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Editorial & Opinion | Gary Rosenblatt

07/08/2015 | | Editor and Publisher | Gary Rosenblatt

Michael Oren, the highly respected historian and former Israeli ambassador to the U.S., has become the latest lightning rod in the bitter struggle among those who profess to know what’s best for Israel. And like the Jewish state he served as diplomat, and now as Knesset member, Oren has gone from chief unifier to deep divider for many American Jews.

07/02/2015 | | Editor and Publisher | Gary Rosenblatt

Michael Oren, the highly respected historian and former Israeli Ambassador to the U.S., has become the latest lightning rod in the bitter struggle among those who profess to know what’s best for Israel. And like the Jewish state he served as diplomat, and now as Knesset member, Oren has gone from chief unifier to deep divider for many American Jews.

07/01/2015 | | Editor and publisher | Gary Rosenblatt

If the friendship between Hanan Schlesinger, an American-born Orthodox rabbi and self-described “passionate Zionist settler,” and Ali Abu Awwad, a leading Palestinian activist who served a four-year jail sentence in Israel for membership in a terrorist cell, was typical of West Bank Jews and Palestinians, we would be living in Messianic times.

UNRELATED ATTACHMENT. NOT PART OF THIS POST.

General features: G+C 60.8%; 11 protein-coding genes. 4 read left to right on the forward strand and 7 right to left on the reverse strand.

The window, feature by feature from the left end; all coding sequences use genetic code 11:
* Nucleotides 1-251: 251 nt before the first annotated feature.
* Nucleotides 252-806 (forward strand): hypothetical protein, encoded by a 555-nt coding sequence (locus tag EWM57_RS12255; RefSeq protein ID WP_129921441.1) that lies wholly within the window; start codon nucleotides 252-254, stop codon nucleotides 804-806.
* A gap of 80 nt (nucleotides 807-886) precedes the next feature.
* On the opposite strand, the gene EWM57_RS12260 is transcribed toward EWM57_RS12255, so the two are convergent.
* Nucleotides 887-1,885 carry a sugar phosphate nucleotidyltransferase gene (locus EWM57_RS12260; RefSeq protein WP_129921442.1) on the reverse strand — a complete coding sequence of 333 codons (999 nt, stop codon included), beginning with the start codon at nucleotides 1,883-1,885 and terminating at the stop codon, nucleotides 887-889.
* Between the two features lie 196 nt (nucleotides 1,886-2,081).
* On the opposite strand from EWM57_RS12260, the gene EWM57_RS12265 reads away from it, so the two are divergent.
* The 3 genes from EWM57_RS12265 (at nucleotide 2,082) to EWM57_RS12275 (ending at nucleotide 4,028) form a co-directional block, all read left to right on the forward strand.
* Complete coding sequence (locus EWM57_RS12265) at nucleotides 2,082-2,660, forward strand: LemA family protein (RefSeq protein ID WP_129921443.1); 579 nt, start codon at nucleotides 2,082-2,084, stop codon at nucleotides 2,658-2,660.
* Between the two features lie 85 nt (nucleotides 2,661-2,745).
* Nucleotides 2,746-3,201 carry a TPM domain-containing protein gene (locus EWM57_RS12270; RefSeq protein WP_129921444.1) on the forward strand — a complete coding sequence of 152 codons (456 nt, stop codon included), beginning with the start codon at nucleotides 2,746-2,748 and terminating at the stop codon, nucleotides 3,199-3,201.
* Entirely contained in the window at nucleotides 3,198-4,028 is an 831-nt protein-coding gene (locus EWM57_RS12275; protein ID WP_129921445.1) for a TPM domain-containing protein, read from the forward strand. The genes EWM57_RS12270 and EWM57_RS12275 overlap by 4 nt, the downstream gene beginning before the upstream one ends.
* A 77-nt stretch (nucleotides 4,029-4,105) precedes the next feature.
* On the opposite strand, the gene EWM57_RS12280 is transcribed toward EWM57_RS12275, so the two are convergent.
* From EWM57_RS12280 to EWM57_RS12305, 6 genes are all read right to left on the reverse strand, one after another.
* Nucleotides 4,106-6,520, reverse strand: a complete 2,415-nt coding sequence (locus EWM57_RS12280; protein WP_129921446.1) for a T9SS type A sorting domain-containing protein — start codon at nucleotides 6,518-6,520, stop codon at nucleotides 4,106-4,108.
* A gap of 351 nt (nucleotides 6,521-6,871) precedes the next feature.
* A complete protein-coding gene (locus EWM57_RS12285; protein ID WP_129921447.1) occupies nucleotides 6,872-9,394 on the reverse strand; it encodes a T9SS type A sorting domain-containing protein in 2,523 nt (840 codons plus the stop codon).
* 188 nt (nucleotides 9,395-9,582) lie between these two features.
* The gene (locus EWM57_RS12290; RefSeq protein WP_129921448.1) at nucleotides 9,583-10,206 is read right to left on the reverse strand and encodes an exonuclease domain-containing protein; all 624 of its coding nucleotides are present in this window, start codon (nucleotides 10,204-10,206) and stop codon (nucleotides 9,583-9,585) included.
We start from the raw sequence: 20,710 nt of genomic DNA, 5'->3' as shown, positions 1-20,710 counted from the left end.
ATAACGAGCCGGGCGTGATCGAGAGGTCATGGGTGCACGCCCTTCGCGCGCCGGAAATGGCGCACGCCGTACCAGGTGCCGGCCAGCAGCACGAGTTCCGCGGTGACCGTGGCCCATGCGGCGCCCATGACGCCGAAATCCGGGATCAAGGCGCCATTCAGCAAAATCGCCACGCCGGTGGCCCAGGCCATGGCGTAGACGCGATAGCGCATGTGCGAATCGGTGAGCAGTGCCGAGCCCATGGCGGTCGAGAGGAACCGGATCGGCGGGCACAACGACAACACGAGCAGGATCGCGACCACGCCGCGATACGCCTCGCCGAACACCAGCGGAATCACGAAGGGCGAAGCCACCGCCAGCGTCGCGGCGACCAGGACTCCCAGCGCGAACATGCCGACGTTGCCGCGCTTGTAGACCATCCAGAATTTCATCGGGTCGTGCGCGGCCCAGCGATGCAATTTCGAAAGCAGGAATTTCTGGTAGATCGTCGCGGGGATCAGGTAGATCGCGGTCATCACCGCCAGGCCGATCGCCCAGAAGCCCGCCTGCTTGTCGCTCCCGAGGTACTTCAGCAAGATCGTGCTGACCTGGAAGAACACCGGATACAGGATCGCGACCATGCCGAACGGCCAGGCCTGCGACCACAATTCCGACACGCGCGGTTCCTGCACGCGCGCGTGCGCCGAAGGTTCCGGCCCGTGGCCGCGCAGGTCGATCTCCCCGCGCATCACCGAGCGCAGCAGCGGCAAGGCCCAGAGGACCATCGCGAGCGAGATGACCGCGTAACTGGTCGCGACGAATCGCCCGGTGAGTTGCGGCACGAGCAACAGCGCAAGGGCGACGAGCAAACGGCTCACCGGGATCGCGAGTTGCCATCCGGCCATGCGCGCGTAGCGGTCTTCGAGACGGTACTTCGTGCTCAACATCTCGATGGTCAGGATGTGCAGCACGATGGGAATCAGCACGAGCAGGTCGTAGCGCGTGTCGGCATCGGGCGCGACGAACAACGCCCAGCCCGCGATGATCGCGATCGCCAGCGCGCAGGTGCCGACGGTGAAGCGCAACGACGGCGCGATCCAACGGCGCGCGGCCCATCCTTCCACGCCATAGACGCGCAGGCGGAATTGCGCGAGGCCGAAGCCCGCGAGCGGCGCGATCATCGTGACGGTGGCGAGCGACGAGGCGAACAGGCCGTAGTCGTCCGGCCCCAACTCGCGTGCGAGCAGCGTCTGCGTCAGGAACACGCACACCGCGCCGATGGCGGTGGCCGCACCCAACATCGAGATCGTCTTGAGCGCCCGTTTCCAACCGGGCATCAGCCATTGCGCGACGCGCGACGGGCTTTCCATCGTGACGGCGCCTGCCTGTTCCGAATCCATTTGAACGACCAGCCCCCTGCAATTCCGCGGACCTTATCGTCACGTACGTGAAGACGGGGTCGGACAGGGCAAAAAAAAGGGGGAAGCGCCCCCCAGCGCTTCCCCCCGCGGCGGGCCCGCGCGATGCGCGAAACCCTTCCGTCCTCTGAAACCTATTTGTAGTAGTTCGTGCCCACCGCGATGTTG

06/24/2015 | | Editor and Publisher | Gary Rosenblatt

Speaking at the Grand Synagogue in Paris after the Charlie Hebdo and kosher supermarket murders in January, Israeli Prime Minister Netanyahu stirred controversy when he announced: “Any Jew who chooses to come to Israel will be greeted with open arms and an open heart; it is not a foreign nation, and hopefully they and you will one day come to Israel.”

06/17/2015 | | Editor and Publisher | Gary Rosenblatt

In January 2011, with the U.S. trying hard to convince the Palestinians to withdraw or moderate a United Nations Security Council resolution condemning Israeli settlements, President Obama called Palestinian Authority President Mahmoud Abbas to make a deal.

06/10/2015 | | Editor and Publisher | Gary Rosenblatt

In 1965, President Lyndon Johnson sent the first U.S. combat troops to South Vietnam, Levi Eshkol was elected prime minister of Israel, and Dodgers pitcher Sandy Koufax chose not to pitch in the opening game of the World Series because it fell on Yom Kippur. It was also that year that Abraham Foxman, a 25-year-old immigrant fresh out of law school, took a job as assistant director of the legal department of the Anti-Defamation League of B’nai B’rith.